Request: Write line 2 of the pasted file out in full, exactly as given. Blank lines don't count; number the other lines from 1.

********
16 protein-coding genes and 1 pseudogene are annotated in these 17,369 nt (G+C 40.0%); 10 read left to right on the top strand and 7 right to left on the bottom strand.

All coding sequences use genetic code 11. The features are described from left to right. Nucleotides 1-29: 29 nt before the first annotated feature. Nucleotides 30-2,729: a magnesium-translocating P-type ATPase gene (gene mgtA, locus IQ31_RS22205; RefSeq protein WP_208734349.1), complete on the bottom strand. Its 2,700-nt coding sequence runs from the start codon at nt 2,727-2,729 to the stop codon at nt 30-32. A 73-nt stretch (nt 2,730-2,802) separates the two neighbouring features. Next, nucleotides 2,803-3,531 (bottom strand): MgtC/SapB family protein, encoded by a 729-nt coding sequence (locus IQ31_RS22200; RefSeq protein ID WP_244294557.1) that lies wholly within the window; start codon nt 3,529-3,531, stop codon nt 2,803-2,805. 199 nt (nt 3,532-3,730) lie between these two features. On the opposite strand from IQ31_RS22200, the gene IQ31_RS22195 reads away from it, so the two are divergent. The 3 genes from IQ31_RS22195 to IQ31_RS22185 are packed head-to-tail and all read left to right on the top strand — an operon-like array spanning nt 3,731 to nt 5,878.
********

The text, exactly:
All coding sequences use genetic code 11. The features are described from left to right. Nucleotides 1-29: 29 nt before the first annotated feature. Nucleotides 30-2,729: a magnesium-translocating P-type ATPase gene (gene mgtA, locus IQ31_RS22205; RefSeq protein WP_208734349.1), complete on the bottom strand. Its 2,700-nt coding sequence runs from the start codon at nt 2,727-2,729 to the stop codon at nt 30-32. A 73-nt stretch (nt 2,730-2,802) separates the two neighbouring features. Next, nucleotides 2,803-3,531 (bottom strand): MgtC/SapB family protein, encoded by a 729-nt coding sequence (locus IQ31_RS22200; RefSeq protein ID WP_244294557.1) that lies wholly within the window; start codon nt 3,529-3,531, stop codon nt 2,803-2,805. 199 nt (nt 3,532-3,730) lie between these two features. On the opposite strand from IQ31_RS22200, the gene IQ31_RS22195 reads away from it, so the two are divergent. The 3 genes from IQ31_RS22195 to IQ31_RS22185 are packed head-to-tail and all read left to right on the top strand — an operon-like array spanning nt 3,731 to nt 5,878.